These activities were enhanced by an active and sympathetic university administration. The University of California provost Monroe E. Deutsch was an outspoken advocate for Nikkei students. His boss, President Robert Gordon Sproul, also became an exponent for the students. The conservative Sproul had headed the university since 1930. Although he described exile and incarceration as a "necessary evil" and refrained from direct criticism of government actions, Sproul acted effectively to help Nikkei students. In addition to contacting Midwestern university presidents to explore their willingness to accept Nikkei students, he worked in other ways to help students cope with exile and incarceration. Sproul met with faculty members, students, and church representatives to discuss ways to help the students. The university also granted leaves of absence to Nikkei who requested them and refunded all fees to Nisei students who withdrew before March 21. Loans were made available to Japanese American students facing financial difficulties. The university deans counseled Nikkei students and wrote letters of recommendation to facilitate transfers. Sproul and Deutsch later made a further contribution by successfully lobbying the government to establish a program for student resettlement.
Similar efforts to help Nisei students developed on other West Coast campuses. Under the leadership of President Lee Paul Seig, the University of Washington held a graduation ceremony at the Puyallup Assembly Center. Seig and other interested university personnel used the school's prestige and administrators to aid as many of the institution's 458 Nikkei students as possible. Seig expressed public support for Nikkei and emphasized the loyalty of "the great majority." As exile and incarceration became a reality, Seig wrote to college presidents across the United States, praising the Nisei and urging colleges to accept them as students.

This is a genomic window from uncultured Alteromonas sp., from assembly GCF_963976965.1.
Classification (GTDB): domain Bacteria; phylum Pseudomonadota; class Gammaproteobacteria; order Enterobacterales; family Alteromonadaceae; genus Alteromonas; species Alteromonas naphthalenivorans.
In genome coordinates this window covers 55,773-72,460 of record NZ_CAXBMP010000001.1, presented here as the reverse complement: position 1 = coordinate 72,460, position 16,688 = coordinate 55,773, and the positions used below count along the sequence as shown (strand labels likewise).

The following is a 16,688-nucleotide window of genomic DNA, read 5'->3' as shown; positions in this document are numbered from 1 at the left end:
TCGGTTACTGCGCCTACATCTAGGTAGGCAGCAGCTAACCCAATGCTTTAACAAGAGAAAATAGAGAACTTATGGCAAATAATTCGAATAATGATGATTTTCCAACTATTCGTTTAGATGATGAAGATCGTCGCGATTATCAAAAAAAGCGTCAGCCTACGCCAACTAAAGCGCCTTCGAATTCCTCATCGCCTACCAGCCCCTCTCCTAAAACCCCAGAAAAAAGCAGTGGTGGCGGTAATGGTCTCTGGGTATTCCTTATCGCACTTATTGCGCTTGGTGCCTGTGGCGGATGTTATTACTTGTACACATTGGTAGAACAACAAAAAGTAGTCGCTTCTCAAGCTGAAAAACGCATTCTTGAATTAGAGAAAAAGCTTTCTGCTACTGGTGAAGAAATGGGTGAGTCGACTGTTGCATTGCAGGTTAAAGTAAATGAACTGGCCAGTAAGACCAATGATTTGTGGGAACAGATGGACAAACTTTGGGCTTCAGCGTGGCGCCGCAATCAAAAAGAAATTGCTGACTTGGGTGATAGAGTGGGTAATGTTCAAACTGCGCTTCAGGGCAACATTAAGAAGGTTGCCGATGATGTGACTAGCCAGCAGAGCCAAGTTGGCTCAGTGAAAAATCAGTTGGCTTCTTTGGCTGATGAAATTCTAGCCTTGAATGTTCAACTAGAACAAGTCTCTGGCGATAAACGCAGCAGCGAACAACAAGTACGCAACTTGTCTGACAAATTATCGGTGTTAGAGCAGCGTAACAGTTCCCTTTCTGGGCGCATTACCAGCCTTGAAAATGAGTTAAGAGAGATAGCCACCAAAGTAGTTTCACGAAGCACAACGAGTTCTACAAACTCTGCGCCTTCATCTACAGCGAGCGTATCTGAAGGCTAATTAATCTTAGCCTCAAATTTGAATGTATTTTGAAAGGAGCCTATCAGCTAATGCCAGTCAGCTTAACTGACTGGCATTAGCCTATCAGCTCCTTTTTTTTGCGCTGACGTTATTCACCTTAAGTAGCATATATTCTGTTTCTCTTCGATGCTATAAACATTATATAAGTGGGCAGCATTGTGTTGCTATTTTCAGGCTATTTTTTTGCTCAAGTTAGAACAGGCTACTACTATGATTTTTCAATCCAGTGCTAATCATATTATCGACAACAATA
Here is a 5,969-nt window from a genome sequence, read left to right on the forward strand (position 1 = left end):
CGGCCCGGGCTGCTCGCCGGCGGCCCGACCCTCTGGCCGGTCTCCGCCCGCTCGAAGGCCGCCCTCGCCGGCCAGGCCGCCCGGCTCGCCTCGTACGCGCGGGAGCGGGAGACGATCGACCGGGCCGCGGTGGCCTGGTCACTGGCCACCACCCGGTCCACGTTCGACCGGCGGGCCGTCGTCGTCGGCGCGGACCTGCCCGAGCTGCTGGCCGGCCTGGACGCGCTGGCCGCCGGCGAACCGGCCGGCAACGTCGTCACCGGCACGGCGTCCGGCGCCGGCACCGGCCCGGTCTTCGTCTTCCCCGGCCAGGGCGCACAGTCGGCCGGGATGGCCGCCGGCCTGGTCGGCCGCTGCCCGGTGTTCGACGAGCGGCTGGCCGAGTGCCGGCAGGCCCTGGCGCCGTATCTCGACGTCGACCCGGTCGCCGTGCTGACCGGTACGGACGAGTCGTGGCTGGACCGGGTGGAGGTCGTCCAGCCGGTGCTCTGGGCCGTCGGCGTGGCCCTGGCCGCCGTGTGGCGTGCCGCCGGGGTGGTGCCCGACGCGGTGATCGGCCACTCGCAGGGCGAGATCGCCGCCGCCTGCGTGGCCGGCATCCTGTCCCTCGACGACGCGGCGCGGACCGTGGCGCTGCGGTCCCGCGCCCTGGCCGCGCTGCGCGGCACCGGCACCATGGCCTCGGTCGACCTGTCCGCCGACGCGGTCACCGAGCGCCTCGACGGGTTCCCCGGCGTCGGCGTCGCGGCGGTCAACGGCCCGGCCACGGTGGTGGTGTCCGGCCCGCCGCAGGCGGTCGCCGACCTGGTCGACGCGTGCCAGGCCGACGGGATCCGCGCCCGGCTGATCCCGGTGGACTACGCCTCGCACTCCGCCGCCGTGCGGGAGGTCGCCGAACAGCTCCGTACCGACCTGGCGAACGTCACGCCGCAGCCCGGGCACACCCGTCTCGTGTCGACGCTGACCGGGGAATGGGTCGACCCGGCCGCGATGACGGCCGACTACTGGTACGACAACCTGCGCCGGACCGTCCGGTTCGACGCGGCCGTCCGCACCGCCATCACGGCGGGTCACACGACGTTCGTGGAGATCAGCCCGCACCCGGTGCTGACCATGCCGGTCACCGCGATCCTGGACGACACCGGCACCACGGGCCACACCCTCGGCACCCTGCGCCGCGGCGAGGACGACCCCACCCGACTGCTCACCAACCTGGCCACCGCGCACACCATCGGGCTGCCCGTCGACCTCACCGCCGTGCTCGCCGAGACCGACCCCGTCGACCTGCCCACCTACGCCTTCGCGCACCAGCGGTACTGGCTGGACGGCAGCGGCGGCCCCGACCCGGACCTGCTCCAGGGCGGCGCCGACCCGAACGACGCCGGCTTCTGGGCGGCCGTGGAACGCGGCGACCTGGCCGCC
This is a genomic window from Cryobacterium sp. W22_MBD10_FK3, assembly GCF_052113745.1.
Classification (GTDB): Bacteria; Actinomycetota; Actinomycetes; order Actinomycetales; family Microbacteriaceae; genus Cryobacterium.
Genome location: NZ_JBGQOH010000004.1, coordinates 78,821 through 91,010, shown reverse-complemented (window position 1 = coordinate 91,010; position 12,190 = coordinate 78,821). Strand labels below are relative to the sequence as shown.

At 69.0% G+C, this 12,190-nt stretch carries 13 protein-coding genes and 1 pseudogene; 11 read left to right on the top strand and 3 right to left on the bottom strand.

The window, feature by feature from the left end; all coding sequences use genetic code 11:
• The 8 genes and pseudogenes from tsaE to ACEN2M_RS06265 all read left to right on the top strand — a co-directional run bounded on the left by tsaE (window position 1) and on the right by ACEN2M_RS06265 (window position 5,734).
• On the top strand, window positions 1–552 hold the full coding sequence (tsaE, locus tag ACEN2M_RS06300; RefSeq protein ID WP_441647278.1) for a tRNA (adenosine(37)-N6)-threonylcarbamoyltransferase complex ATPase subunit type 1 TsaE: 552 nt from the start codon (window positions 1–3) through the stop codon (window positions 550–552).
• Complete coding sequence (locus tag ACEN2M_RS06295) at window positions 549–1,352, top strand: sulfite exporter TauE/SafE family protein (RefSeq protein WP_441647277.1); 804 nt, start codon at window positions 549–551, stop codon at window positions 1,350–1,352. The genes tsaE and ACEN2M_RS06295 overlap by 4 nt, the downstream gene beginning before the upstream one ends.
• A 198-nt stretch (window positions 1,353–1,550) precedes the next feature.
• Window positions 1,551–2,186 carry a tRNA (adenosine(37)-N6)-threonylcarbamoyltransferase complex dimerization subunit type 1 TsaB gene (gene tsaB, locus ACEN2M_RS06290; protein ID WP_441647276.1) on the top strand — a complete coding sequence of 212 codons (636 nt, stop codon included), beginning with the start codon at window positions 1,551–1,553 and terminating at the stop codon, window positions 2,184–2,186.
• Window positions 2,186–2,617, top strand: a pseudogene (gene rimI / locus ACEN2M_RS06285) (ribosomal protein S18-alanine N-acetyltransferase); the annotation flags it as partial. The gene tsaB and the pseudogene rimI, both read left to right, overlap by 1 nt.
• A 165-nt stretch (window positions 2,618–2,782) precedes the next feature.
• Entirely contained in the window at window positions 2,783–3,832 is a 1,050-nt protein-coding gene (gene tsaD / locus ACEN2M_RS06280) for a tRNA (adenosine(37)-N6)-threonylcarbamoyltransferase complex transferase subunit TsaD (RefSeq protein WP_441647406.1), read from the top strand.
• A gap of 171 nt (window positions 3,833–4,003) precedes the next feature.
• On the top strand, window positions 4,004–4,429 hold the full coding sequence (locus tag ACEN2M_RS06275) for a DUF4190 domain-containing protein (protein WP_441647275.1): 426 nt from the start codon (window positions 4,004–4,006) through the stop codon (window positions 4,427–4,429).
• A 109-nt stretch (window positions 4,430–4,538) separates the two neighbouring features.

Robert O'Brien, the faculty adviser to the Japanese Student Club, called a meeting on December 12 to discuss the problems, both real and potential, caused by the war. In his testimony before the Tolan Committee on March 2, he defended the Nisei as patriotic and suggested providing federal funds to college students in the case that mass evacuation occurred. O'Brien had previously established a local student relocation group to aid students wishing to resettle.
Excerpted from FROM CONCENTRATION CAMP TO CAMPUS by ALLAN W. AUSTIN Copyright © 2004 by Board of Trustees of the University of Illinois. Excerpted by permission.
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|Introduction : "ambassadors of goodwill"||1|
|1||Creating the National Japanese American Student Relocation Council||9|
|2||Living in hope and working on faith, summer 1942||37|
|3||In "free America," fall 1942-summer 1943||62|
|4||Change and new challenges in a world at war, fall 1943-summer 1944||97|
|5||Closing down and saying Sayonara, 1944-46||129|
|Conclusion : memory and the meaning of student resettlement||161|
|App. 1||Attendees at May 29, 1942, meeting in Chicago||173|
|App. 2||Attendees at September 29, 1943, meeting in New York City||175|